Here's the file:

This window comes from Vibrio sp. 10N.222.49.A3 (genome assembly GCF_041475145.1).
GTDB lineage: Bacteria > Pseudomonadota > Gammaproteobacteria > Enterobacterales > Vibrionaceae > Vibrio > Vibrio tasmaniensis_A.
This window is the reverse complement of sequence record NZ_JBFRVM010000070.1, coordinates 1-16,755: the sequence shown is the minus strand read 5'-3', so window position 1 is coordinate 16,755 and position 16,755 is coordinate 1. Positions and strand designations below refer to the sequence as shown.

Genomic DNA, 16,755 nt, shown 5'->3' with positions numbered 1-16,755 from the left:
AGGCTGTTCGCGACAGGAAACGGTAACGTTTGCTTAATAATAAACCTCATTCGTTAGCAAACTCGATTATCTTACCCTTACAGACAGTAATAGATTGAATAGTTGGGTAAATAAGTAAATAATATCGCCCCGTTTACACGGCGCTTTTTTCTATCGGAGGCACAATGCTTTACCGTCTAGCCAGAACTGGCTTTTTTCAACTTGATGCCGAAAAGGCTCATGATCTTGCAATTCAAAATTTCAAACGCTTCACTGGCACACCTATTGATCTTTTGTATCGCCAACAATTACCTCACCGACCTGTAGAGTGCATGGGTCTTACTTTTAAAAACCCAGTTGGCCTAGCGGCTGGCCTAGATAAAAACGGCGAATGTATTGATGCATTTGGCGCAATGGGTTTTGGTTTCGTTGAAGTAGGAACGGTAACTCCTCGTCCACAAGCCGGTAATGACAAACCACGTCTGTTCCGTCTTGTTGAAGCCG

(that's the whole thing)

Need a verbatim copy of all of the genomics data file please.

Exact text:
This window comes from Vibrio sp. 10N.222.49.A3 (genome assembly GCF_041475145.1).
GTDB lineage: Bacteria > Pseudomonadota > Gammaproteobacteria > Enterobacterales > Vibrionaceae > Vibrio > Vibrio tasmaniensis_A.
This window is the reverse complement of sequence record NZ_JBFRVM010000070.1, coordinates 1-16,755: the sequence shown is the minus strand read 5'-3', so window position 1 is coordinate 16,755 and position 16,755 is coordinate 1. Positions and strand designations below refer to the sequence as shown.

Genomic DNA, 16,755 nt, shown 5'->3' with positions numbered 1-16,755 from the left:
AGGCTGTTCGCGACAGGAAACGGTAACGTTTGCTTAATAATAAACCTCATTCGTTAGCAAACTCGATTATCTTACCCTTACAGACAGTAATAGATTGAATAGTTGGGTAAATAAGTAAATAATATCGCCCCGTTTACACGGCGCTTTTTTCTATCGGAGGCACAATGCTTTACCGTCTAGCCAGAACTGGCTTTTTTCAACTTGATGCCGAAAAGGCTCATGATCTTGCAATTCAAAATTTCAAACGCTTCACTGGCACACCTATTGATCTTTTGTATCGCCAACAATTACCTCACCGACCTGTAGAGTGCATGGGTCTTACTTTTAAAAACCCAGTTGGCCTAGCGGCTGGCCTAGATAAAAACGGCGAATGTATTGATGCATTTGGCGCAATGGGTTTTGGTTTCGTTGAAGTAGGAACGGTAACTCCTCGTCCACAAGCCGGTAATGACAAACCACGTCTGTTCCGTCTTGTTGAAGCCG